In the West and Rhode rivers, the Honey Dipper is a phone call away
by Carrie Madren
On the Rhode River in early July, Michael DeRogatis became a hero.
DeRogatis was patrolling in the West/Rhode Riverkeeper’s new Honey Dipper pump-out boat, when a sailboater flagged him down. The two young daughters onboard the sailboat had to use the boat’s head, or toilet. The first girl unknowingly took the last flush, filling the waste holding tank to capacity.
Now, the second girl really had to go.
DeRogatis directed the father to anchor. Then he swooped in to the rescue, pump-out hose in hand, to empty the sailboat’s holding tank on the spot.
“You’re our daughter’s hero,” the man told DeRogatis.
For the Honey Dipper’s operator, it was all in a day’s work.
A Hero on Call
The pump-out captain who normally takes to the water in his 30-foot sailboat has been patrolling the West and Rhode rivers since June 30, Thursday through Monday, spreading the word to boaters and answering requests for pump-outs. He’ll even pump out a boat when the owner’s not there, if a waiver’s signed in advance.
On each pump-out call, DeRogatis unfurls a yellow-and-black striped hose. Like an oversized, plastic fuel pump nozzle, it secures firmly to the waste tank opening. For the Honey Dipper’s battery-powered pump to do its job, it needs a tight seal and a closed system with no air leaks or open vents in the emptying holding tank.
Then DeRogatis starts the machine, a relatively quiet, whirring pump that pulls effluence from the pleasure boat into his boat’s own holding tank beneath deck. A faint but not overwhelming odor wafts through the air.
If he swaps the nozzle on his hose, he can pump out a Port-a-Potty’s small accumulation of waste, though he hasn’t yet.
The Honey Dipper can also come to the rescue of a sinking vessel, by using the pump to pull water out of a boat.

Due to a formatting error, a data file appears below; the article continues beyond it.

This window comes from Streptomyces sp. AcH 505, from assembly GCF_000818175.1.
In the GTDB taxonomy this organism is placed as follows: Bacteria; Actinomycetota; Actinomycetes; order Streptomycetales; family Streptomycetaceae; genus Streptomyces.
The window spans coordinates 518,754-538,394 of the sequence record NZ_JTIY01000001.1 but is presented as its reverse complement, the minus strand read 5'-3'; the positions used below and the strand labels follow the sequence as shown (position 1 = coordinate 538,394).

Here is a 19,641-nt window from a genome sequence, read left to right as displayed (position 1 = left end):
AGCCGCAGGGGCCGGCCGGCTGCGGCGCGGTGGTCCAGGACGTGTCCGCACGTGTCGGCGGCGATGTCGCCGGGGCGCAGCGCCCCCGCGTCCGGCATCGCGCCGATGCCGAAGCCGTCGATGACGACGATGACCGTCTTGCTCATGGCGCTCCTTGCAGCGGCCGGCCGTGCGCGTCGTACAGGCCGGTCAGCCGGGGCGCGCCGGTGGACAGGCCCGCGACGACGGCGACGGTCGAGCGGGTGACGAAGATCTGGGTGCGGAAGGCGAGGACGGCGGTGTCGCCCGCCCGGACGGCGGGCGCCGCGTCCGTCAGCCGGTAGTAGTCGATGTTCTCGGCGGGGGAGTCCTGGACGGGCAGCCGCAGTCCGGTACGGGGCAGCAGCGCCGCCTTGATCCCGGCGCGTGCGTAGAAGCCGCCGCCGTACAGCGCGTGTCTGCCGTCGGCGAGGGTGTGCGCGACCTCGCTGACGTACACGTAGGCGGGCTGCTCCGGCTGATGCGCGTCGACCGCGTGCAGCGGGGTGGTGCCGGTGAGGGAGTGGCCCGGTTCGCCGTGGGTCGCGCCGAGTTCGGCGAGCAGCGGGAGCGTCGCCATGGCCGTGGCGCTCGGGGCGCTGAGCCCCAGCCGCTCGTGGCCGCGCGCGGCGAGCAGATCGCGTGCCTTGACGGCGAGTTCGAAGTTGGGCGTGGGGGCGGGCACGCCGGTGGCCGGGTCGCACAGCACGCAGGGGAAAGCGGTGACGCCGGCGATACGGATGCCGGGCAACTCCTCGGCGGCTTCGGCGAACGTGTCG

On July 4, he responded to a mayday signal from a boater in the West River.
“The boat was taking on water quickly,” DeRogatis said. The sinking craft’s captain was safe, but the boat was not. “It was a beautiful restored boat,” he said wistfully. But “it was too far gone.”
Different days bring different calls: Another time, DeRogatis said, “a guy ran out of gas, so I gave him a tow to the fuel dock.”
With a honey-dipper aboard, Michael DeRogatis, above right, patrols the West and Rhode rivers, helping boaters like Jane Ford, above left, pump-out the waste from their vessels’ holding tanks, thus keeping it out of the Bay.
Setting up Shop
DeRogatis nabbed his full-time, paid summer job running the Honey Dipper in the spring, when he thought it would be a volunteer stint. The West/Rhode Riverkeeper’s pumpout boat came as a donation from the Annapolis Harbormaster last November. This spring, DeRogatis whose other job is buying houses in Baltimore to fix up and sell helped Riverkeeper Bob Gallagher make a few repairs to the old boat. A professional was called for the bigger jobs.
Then weeks before the June 30 start-up, DeRogatis and Gallagher went to the Annapolis Harbormaster for a day of training on how to use the pump to service boaters. They didn’t know a lot about running a pump-out boat, DeRogatis says, but now he’s learned enough to feel comfortable on board. Annapolis runs a similar pump-out service, with more and bigger boats and more staff. And with fees starting at $5.
“Annapolis is much more bureaucratic with official uniforms and badges,” DeRogatis said. “We’re much more casual.” At the training, his test was three boats tied up in a row. “Then I was on my own,” he said.
Drumming Up Business
“We schedule our boating around pumping out,” says sailor Jane Ford, who called the Honey Dipper in mid-July to pump out her 32-foot Elite sailboat, Seaquester, docked at Chesapeake Yacht Club on the West River. “I think the pump-out boat is a brilliant idea. It’s definitely a service that’s been needed.